The IPIGRAM (November 10, 2008)
IP Osgoode boasted a packed schedule of events last week. The events were all well attended and provoked questions and discussion from those in attendance.
On November 4, Lord Justice Jacob of the Court of Appeal for England and Wales gave a talk entitled “The Scope of a Patent: Claim Construction and Equivalents”. Lord Justice Jacob covered a number of perspectives on claim construction in patents from a unique comparative perspective and answered numerous questions from a captivated audience.
On November 7, IP Osgoode held a roundtable at Gowlings featuring women leading across various fields in intellectual property for a discussion entitled “Women and IP: Is everything rosy in here or is the glass ceiling tinted pink?” The panelists included:
Susan Abramovitch (Gowling Lafleur Henderson LLP)
Professor Ann Bartow (University of South Carolina)
Darlene H. Carreau (Trade-marks Opposition Board)
May Cheng (Fasken Martineau DuMoulin LLP)
Professor Carys Craig (Osgoode Hall Law School)
Virginia H.L. Jones (Canadian Motion Picture Distributors Association)
Sangeetha Punniyamoorthy (Dimock Stratton LLP)
Pascale Chapdelaine (PhD candidate, Osgoode Hall Law School)
The Honourable Justice Karen Weiler from the Ontario Court of Appeal was also able to join the discussion and provide her perspective. All the panelists shared diverse experiences and provided valuable insight for all the guests.
To conclude the day on November 7, Professor Ann Bartow, University of South Carolina, delivered a special lecture “The Intersection of Copyright and Pornography”, where she examined the possible role that copyright law might play in promoting the safety and dignity of pornographic performers in the production of pornography.
Browse and Enjoy!
Featured Blog Post
You are standing on my property… I think
November 6, 2008 by Jonathan Giraldi (IPilogue Editor)
In a lecture delivered on November 4 to a class of Osgoode IP students, Lord Justice Jacob of the Court of Appeal for England and Wales provided an expert viewpoint of the ongoing debate revolving around the scope of patent monopolies. Read more
IPilogue – Recent Posts
Supreme Court of Canada Protects Diamonds in the Rough
November 11, 2008 by Jonathan Giraldi (IPilogue Editor)
In a unanimous decision released last Thursday (Apotex Inc. v. Sanofi‑Synthelabo Canada Inc., 2008 SCC 61), the Supreme Court of Canada confirmed that selection patents are, in principle, valid under the Canadian Patent Act. Read more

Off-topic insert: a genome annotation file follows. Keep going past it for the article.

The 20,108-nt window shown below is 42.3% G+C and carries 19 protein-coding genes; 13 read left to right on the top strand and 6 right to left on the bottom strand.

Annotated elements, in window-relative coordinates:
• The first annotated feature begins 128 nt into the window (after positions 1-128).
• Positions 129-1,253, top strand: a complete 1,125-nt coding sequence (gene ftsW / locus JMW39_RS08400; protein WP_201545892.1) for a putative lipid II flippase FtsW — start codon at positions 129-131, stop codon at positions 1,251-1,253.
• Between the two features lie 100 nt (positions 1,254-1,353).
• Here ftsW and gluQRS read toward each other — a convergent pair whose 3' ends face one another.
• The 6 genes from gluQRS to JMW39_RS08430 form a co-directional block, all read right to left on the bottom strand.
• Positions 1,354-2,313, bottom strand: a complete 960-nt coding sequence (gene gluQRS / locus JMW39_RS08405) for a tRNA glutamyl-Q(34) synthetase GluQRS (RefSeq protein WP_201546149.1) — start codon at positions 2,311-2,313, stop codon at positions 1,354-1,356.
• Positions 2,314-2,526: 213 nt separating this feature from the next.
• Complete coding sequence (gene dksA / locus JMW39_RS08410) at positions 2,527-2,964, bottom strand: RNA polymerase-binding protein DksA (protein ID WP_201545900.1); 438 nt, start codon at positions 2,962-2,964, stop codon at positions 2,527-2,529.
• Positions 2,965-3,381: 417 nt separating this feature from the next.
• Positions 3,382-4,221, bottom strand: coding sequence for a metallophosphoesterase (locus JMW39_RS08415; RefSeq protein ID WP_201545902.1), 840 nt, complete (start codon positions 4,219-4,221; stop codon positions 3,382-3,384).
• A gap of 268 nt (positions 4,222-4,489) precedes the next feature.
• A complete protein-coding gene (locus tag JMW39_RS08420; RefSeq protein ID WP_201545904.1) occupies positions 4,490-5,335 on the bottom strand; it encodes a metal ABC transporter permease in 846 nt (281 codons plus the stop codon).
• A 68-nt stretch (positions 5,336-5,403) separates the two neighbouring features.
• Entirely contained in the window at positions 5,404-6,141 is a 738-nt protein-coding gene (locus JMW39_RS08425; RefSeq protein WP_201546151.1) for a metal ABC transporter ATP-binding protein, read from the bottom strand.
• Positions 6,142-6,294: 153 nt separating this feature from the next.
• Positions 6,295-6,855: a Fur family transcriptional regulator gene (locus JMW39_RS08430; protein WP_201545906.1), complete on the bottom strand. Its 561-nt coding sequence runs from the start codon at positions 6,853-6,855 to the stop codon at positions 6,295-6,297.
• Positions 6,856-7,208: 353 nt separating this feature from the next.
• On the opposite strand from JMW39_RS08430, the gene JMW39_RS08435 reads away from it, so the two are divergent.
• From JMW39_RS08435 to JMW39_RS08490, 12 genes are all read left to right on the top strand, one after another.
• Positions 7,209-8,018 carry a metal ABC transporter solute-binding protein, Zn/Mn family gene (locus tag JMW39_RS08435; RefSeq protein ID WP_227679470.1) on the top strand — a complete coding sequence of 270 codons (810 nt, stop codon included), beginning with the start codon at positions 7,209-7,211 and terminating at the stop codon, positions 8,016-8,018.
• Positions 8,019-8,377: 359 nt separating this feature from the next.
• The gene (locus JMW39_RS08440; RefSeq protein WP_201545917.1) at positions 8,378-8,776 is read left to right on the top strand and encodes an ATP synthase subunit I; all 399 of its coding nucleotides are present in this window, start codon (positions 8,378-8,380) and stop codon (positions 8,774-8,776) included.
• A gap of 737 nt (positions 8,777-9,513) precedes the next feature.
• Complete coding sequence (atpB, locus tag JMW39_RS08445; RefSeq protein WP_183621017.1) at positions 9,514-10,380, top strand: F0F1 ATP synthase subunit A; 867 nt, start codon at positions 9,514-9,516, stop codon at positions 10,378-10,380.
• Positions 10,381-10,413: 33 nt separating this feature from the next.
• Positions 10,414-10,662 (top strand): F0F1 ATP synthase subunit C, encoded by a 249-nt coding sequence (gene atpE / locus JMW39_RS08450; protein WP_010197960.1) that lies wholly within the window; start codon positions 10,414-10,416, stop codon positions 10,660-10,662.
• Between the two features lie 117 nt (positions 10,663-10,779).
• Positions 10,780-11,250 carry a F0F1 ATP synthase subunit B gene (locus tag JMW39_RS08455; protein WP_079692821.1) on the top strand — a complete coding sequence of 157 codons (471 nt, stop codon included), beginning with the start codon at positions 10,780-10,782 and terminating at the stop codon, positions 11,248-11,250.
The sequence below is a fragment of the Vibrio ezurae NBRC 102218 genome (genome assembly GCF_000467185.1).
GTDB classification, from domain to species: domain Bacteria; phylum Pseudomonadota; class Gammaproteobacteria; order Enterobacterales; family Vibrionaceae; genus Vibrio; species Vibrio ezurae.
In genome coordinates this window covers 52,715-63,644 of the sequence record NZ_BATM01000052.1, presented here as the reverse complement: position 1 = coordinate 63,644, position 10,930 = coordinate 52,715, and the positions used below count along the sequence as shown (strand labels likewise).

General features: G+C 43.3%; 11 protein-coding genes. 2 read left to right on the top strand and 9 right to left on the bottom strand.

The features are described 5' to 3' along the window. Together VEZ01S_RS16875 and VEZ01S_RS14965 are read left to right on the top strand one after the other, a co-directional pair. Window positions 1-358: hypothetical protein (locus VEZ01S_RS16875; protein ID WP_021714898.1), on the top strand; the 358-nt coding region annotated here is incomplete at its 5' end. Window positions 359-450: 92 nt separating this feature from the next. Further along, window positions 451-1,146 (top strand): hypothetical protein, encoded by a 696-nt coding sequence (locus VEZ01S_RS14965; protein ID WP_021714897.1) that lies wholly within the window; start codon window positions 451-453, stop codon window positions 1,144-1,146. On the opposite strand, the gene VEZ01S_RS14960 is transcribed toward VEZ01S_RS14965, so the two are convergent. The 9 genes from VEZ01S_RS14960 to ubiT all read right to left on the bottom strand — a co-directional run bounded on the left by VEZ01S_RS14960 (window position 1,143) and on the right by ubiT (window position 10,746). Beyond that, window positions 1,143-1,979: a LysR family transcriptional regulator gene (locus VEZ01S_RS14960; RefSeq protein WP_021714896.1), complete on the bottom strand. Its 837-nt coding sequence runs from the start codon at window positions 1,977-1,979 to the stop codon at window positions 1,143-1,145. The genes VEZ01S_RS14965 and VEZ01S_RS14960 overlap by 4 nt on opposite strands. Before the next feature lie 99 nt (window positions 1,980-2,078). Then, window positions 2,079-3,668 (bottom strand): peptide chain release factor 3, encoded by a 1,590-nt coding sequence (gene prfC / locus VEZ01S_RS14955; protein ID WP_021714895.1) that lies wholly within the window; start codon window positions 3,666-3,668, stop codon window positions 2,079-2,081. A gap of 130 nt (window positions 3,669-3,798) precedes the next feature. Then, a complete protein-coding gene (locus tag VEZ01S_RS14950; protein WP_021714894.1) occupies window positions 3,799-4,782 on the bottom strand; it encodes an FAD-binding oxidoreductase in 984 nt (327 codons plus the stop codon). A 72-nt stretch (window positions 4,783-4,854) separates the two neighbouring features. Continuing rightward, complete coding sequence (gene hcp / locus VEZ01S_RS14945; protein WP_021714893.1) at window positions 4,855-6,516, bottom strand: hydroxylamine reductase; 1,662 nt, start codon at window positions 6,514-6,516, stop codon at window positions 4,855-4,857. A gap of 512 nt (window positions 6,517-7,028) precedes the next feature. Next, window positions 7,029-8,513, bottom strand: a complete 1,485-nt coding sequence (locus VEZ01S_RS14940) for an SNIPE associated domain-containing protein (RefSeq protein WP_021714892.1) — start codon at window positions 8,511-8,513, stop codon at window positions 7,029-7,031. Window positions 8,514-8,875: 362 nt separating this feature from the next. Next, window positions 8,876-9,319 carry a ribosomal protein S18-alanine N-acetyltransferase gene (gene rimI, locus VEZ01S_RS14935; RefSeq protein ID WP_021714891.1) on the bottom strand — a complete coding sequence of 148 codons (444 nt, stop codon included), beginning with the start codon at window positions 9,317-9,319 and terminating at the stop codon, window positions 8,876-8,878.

‘Women and IP: is everything rosy in here or is the glass ceiling tinted pink?’ – IP Osgoode takes the lead in addressing gender issues in the IP field
November 10, 2008 by Anna Shahid (IPilogue Editor)
On Friday, November 7, IP Osgoode held a unique event: a roundtable of numerous female leaders in the IP field discussed and reflected on the opportunities and challenges that women face in this area of the law. Read more
Bilski Decision Gives Test for Scope of Patentable Subject Matter for U.S. Patents
November 10, 2008 by Ryan Prescott (IPilogue Editor)
The much anticipated decision by the U.S. Court of Appeals for the Federal Circuit in Re Bilski is the latest development in the ongoing debate over the scope of patentable subject matter in the United States. Read more
Typosquatting: a civil conspiracy?
November 9, 2008 by Reshika Dhir (IPilogue Editor)
Free Speech Online Buoyed, but Concerns Remain
November 5, 2008 by Julian Ho (IPilogue Editor)
A New Chapter for the Google Books Library Project
November 4, 2008 by Adrienne Ng (IPilogue Editor)
IP in the News
Court Rules Game Manufacturers Have Free Speech Rights
A strip club’s claims that its trademark rights are infringed by the video game “Grand Theft Auto: San Andreas” have been dismissed.
Downloading guru seeks ruling on legality
The Canadian owner of a popular website (IsoHunt.com) is seeking a ruling from the Supreme Court of British Columbia on whether or not his site violates the Copyright Act.
Supreme Court strengthens drug patent protection
In a unanimous decision delivered by Mr. Justice Marshall Rothstein, the Supreme Court of Canada has held that “selection patents” are acceptable in principle and are not necessarily invalid.
Osgoode Hall offers up new IP resource to students
Canadian Lawyer Magazine runs an article about the new IP Osgoode program
Obama Victory Draws Quick Reactions From IP, Tech Communities
Many are curious to see how Barack Obama’s administration will deal with IP-related policy. Shamnad Basheer (an IP Osgoode research affiliate) is quoted in the story.
New video ad deal for MySpace, MTV Networks
MySpace will overlay advertisements on MTV content that is uploaded by users and share revenue with content copyright holders.
Google suddenly big in book business
Canadian publishers are unsure about the effects of the Google Book Search dispute settlement.
IP Pick of the Week
The Intellectual Property Colloquium (hosted by Professor Doug Lichtman, UCLA Law School) provides a series of online audio podcasts devoted to IP topics.
IP Poll of the Week
In last week’s poll, 75% of voters disagreed in supporting a law that requires Internet Service Providers (ISPs) to terminate internet service to those who repeatedly infringe copyright law.
This week’s question: Should business method patents be abolished, as recently suggested by Judge Mayer of the U.S. Court of Appeals for the Federal Circuit in his dissenting opinion in the Bilski case?
Visit our website to vote on our IP Poll of the Week.